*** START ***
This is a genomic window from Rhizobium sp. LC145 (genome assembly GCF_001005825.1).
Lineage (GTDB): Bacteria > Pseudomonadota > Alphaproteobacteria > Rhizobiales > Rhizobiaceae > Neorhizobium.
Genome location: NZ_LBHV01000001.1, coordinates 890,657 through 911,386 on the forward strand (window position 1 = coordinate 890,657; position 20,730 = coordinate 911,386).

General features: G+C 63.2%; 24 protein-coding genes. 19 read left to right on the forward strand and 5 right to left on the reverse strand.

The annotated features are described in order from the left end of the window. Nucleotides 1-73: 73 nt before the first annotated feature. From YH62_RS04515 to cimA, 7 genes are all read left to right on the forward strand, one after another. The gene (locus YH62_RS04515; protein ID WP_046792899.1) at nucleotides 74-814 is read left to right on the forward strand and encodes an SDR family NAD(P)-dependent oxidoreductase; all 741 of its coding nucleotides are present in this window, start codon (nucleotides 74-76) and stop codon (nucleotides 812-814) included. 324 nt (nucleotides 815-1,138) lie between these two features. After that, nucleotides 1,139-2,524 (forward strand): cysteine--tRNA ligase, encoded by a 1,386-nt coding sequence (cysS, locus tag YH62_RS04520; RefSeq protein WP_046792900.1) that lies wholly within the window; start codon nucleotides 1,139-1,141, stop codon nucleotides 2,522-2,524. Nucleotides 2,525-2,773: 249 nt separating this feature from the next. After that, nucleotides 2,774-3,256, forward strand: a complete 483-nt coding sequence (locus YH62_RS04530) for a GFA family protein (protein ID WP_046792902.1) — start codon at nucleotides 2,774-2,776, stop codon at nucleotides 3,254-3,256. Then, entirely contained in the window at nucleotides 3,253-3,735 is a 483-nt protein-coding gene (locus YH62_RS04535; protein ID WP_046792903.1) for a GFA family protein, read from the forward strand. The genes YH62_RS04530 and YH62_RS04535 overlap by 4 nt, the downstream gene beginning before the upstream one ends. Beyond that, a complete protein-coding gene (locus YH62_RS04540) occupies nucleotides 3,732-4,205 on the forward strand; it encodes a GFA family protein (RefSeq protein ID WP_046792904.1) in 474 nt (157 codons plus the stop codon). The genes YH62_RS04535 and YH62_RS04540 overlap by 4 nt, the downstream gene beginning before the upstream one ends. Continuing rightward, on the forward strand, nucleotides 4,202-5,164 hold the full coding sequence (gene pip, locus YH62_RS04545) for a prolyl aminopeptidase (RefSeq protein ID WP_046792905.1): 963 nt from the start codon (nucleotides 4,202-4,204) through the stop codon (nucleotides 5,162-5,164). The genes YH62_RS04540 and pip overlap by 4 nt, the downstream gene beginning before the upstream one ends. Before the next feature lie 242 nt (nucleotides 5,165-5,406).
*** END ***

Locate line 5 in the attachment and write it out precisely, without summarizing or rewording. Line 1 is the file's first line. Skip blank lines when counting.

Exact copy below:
The annotated features are described in order from the left end of the window. Nucleotides 1-73: 73 nt before the first annotated feature. From YH62_RS04515 to cimA, 7 genes are all read left to right on the forward strand, one after another. The gene (locus YH62_RS04515; protein ID WP_046792899.1) at nucleotides 74-814 is read left to right on the forward strand and encodes an SDR family NAD(P)-dependent oxidoreductase; all 741 of its coding nucleotides are present in this window, start codon (nucleotides 74-76) and stop codon (nucleotides 812-814) included. 324 nt (nucleotides 815-1,138) lie between these two features. After that, nucleotides 1,139-2,524 (forward strand): cysteine--tRNA ligase, encoded by a 1,386-nt coding sequence (cysS, locus tag YH62_RS04520; RefSeq protein WP_046792900.1) that lies wholly within the window; start codon nucleotides 1,139-1,141, stop codon nucleotides 2,522-2,524. Nucleotides 2,525-2,773: 249 nt separating this feature from the next. After that, nucleotides 2,774-3,256, forward strand: a complete 483-nt coding sequence (locus YH62_RS04530) for a GFA family protein (protein ID WP_046792902.1) — start codon at nucleotides 2,774-2,776, stop codon at nucleotides 3,254-3,256. Then, entirely contained in the window at nucleotides 3,253-3,735 is a 483-nt protein-coding gene (locus YH62_RS04535; protein ID WP_046792903.1) for a GFA family protein, read from the forward strand. The genes YH62_RS04530 and YH62_RS04535 overlap by 4 nt, the downstream gene beginning before the upstream one ends. Beyond that, a complete protein-coding gene (locus YH62_RS04540) occupies nucleotides 3,732-4,205 on the forward strand; it encodes a GFA family protein (RefSeq protein ID WP_046792904.1) in 474 nt (157 codons plus the stop codon). The genes YH62_RS04535 and YH62_RS04540 overlap by 4 nt, the downstream gene beginning before the upstream one ends. Continuing rightward, on the forward strand, nucleotides 4,202-5,164 hold the full coding sequence (gene pip, locus YH62_RS04545) for a prolyl aminopeptidase (RefSeq protein ID WP_046792905.1): 963 nt from the start codon (nucleotides 4,202-4,204) through the stop codon (nucleotides 5,162-5,164). The genes YH62_RS04540 and pip overlap by 4 nt, the downstream gene beginning before the upstream one ends. Before the next feature lie 242 nt (nucleotides 5,165-5,406).